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BASINGWERK ABBEY, HOLYWELL

Manylion y Safle

© Copyright and database right 2020. All rights reserved. Ordnance Survey licence number 0100022206

NPRN 35649

Cyfeirnod Map SJ17NE

Cyfeirnod Grid SJ19597747

Awdurdod Lleol Sir y Fflint 

Hen Sir Fflint

Cymuned Holywell

Math o Safle ABATY

Cyfnod Canoloesol

Disgrifiad o´r Safle By the mid thirteenth century, the abbey buildings at Basingwerk conformed to a fairly standard Cistercian plan. The most prominent structure was the cruciform or cross-shaped church, set out on an east-west alignment. To the south, the monastic buildings were arranged around three sides of a large open square known as the cloister. Elsewhere lay the monks’ infirmary, guest houses, and many other structures related to the daily life and agricultural economy of the abbey. The whole monastic complex would have stood within an enclosed precinct. Initially, the church and the east range of monastic buildings seems to have been completed first, and in the middle of the thirteenth century the monks refectory was constructed on a new north south alignment. In the later fourteenth century a new arcade was placed around the four sides of the cloister, and towards the end of the Middle Ages the southern end of the east range was refashioned, most likely being used as a domestic apartment. In the late fifteenth century, the abbey was roofed with lead and ornamented with glass windows, and new houses for guests were built. Following the dissolution, lead from the abbey buildings was taken to repair the castle at Holt, and some was transported to Ireland for use at Dublin Castle. Basingwerk gradually fell into ruin.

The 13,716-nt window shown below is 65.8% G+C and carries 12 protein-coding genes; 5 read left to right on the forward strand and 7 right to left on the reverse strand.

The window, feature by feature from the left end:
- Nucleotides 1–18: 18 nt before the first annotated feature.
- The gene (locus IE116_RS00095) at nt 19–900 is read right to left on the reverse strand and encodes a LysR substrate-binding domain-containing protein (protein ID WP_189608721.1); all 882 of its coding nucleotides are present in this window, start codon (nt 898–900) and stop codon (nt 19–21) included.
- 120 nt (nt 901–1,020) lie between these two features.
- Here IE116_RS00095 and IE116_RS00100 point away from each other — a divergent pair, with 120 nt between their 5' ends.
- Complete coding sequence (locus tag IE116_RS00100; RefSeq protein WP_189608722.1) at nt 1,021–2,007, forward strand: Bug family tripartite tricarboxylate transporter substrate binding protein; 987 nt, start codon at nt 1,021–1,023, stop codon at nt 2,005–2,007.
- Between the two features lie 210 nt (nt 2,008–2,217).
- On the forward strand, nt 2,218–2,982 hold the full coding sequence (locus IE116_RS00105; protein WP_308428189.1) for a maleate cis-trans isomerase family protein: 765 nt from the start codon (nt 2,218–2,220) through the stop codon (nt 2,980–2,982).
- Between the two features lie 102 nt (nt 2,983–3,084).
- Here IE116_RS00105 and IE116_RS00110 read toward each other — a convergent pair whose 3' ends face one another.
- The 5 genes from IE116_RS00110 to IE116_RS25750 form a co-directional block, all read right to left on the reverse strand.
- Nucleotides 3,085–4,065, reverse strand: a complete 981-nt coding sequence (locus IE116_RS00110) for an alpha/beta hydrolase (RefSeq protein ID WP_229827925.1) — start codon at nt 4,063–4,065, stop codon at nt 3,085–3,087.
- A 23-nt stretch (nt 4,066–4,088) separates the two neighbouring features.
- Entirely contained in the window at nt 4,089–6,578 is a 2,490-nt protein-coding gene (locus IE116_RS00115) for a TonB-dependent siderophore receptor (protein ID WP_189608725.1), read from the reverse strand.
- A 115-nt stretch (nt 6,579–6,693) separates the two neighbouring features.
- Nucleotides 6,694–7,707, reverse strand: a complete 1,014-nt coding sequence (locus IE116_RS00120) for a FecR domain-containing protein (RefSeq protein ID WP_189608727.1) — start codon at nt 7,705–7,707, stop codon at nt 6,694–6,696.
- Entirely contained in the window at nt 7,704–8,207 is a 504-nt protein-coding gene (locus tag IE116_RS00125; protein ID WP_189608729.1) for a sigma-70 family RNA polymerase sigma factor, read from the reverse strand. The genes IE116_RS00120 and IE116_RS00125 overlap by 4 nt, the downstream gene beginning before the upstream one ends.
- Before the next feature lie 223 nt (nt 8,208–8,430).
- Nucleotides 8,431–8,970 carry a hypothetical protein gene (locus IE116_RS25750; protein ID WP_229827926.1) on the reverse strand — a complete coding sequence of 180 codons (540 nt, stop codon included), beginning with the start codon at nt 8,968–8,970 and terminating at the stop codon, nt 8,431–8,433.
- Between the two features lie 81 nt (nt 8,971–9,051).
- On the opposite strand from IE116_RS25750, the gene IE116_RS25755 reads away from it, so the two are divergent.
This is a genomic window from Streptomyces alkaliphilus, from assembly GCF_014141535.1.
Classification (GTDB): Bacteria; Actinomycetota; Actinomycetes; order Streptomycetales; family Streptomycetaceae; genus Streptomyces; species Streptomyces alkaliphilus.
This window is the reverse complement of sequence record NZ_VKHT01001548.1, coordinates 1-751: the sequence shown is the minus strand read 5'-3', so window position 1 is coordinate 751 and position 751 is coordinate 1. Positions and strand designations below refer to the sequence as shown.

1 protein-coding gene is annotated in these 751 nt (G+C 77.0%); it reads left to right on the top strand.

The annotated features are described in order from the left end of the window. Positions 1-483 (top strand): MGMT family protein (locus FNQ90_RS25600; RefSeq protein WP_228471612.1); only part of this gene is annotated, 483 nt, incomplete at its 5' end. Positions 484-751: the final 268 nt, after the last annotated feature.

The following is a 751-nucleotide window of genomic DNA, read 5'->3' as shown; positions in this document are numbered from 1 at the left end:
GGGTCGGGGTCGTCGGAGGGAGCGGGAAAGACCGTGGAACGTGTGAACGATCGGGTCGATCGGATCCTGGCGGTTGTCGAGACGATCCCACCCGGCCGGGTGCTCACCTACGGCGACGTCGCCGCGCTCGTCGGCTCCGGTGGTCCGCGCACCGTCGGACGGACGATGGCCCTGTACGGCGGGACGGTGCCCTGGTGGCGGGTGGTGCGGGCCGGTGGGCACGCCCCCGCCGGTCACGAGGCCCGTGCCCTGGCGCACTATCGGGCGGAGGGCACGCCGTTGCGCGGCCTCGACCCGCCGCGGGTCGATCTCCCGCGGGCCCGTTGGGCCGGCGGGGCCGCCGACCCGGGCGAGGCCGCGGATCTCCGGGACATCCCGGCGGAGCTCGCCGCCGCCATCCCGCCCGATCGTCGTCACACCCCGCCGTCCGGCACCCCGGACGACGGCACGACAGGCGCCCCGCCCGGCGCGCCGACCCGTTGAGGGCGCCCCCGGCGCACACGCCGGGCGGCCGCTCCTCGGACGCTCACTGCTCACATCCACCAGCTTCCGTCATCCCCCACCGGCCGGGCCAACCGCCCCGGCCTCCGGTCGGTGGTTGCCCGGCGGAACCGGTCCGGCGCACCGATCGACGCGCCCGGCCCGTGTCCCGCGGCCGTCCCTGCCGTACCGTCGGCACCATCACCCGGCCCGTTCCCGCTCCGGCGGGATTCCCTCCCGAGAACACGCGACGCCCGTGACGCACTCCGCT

Source: Robinson, D.M. 1996. Basingwerk Abbey: CADW

M. Lloyd Davies, RCAHMW, 05 November 2008

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